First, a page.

Netflix announced Tuesday, Sept. 25 that the anticipated Season 2 of Making a Murderer will hit the streaming giant on Oct. 19. The engrossing docuseries captivated the world through its 10-episode exploration of the case of Wisconsin man Steven Avery, who spent years in prison before being exonerated. Not long after his release, he found himself on trial for murder or Teresa Halbach alongside his nephew and co-defendant, Brendan Dassey. Both Avery and Dassey have denied they were responsible for Halbach's murder. Before viewers tune into Making a Murderer Season 2, they might be trying to remember: How did Making a Murderer Season 1 end? The true crime phenomenon's conclusion got people talking.
What happened in Season 1?
Filmmakers Laura Ricciardi and Moira Demos spent 10 years documenting Steven Avery's journey for Making a Murderer. After serving 18 years for the 1985 rape and assault of a Manitowoc County, Wisconsin woman named Penny Beernsten, Avery was exonerated based on DNA evidence that proved his innocence and filed a multi-million dollar suit against the county for his wrongful conviction. Just two years after his 2003 prison release, Avery went on trial for the murder of 25-year-old local photographer Teresa Halbach. Her last known whereabouts were reportedly on the Avery property. Avery maintains he was not responsible for Halbach's murder. Avery was convicted of her murder in 2007 and still maintains his innocence to this day. He is currently serving a life sentence for the crime. Making a Murderer chronicles — and is critical of — the investigation and his trial, dives deep into Avery and his family and significant others' point of view, and presents theories and details that question his conviction.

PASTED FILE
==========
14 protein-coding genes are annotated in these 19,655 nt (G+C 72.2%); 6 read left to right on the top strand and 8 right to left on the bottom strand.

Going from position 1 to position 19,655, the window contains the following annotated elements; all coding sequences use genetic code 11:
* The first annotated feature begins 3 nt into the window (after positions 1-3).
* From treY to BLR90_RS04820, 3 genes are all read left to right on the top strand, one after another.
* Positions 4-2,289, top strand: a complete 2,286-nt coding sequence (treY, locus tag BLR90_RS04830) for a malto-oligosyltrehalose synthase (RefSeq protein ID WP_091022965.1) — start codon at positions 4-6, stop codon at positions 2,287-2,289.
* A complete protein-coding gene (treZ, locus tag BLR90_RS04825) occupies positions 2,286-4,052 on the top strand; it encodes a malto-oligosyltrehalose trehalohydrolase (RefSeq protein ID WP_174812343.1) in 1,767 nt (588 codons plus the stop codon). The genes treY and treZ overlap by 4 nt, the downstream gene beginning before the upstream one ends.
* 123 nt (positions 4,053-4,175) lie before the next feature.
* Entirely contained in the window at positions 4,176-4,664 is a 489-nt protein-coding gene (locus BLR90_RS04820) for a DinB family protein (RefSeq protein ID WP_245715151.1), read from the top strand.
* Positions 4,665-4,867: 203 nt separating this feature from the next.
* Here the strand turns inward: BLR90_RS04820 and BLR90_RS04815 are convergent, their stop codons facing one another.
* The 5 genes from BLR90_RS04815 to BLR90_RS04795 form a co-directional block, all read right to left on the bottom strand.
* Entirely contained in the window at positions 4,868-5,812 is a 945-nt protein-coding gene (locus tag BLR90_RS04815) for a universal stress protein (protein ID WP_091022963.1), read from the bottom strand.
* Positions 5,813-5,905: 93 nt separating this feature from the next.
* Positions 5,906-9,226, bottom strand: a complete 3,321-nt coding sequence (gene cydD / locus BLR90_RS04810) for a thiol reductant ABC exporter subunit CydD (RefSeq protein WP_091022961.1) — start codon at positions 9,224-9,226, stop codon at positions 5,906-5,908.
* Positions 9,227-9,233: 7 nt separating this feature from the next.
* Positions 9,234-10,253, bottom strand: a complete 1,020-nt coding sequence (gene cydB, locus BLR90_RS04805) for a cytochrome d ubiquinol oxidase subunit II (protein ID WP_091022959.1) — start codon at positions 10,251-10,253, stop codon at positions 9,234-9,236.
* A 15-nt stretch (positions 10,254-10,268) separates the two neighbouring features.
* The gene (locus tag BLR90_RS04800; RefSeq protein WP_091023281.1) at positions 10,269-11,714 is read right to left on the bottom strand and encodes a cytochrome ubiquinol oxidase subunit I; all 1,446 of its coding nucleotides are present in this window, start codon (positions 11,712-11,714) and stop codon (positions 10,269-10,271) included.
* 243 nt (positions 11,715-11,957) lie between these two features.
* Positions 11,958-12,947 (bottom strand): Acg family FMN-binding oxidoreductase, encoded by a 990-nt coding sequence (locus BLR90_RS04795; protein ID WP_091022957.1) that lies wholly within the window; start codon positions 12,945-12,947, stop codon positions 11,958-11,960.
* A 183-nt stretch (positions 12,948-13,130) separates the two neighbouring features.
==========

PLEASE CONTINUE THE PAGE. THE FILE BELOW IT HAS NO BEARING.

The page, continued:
Who is Brenden Dassey?
Brendan Dassey is Steven Avery's nephew. At 16, Dassey confessed to being Avery's co-conspiritor in the Halbach murder, and his lengthy interrogation is documented in Making a Murderer. Dassey was convicted in 2007 of being party to first-degree intentional homicide, mutilation of a corpse, and first-degree sexual assault. He was sentenced to life in prison with eligibility for parole in 2048. Since being convicted, Dassey has claimed he did not play a part in Halbach's murder. Brendan's conviction was overturned in 2016, although an appeals court upheld the conviction and his prison release was denied.
"His confession was not voluntary and his conviction should not stand, and yet an impaired teenager has been sentenced to life in prison," dissenting Judge Ilana Diamond Rovner said of the decision. "I view this as a profound miscarriage of justice."
What's Season 2 About?
"Steven and Brendan, their families and their legal and investigative teams have once again graciously granted us access, giving us a window into the complex web of American criminal justice,” filmmakers Laura Ricciardi and Moira Demos said in a joint statement regarding Season 2, via The Hollywood Reporter. “Building on Part 1, which documented the experience of the accused, in Part 2, we have chronicled the experience of the convicted and imprisoned, two men each serving life sentences for crimes they maintain they did not commit. We are thrilled to be able to share this new phase of the journey with viewers.”
Ricciardi and Demos will introduce Avery's new attorney, Kathleen Zellner, and follow his post-conviction process. It will also focus on Laura Nirider and Steven Drizin, Dassey's lawyers from Northwestern University’s Center on Wrongful Convictions of Youth.
Season 2 of Making a Murderer premieres Friday, Oct. 19.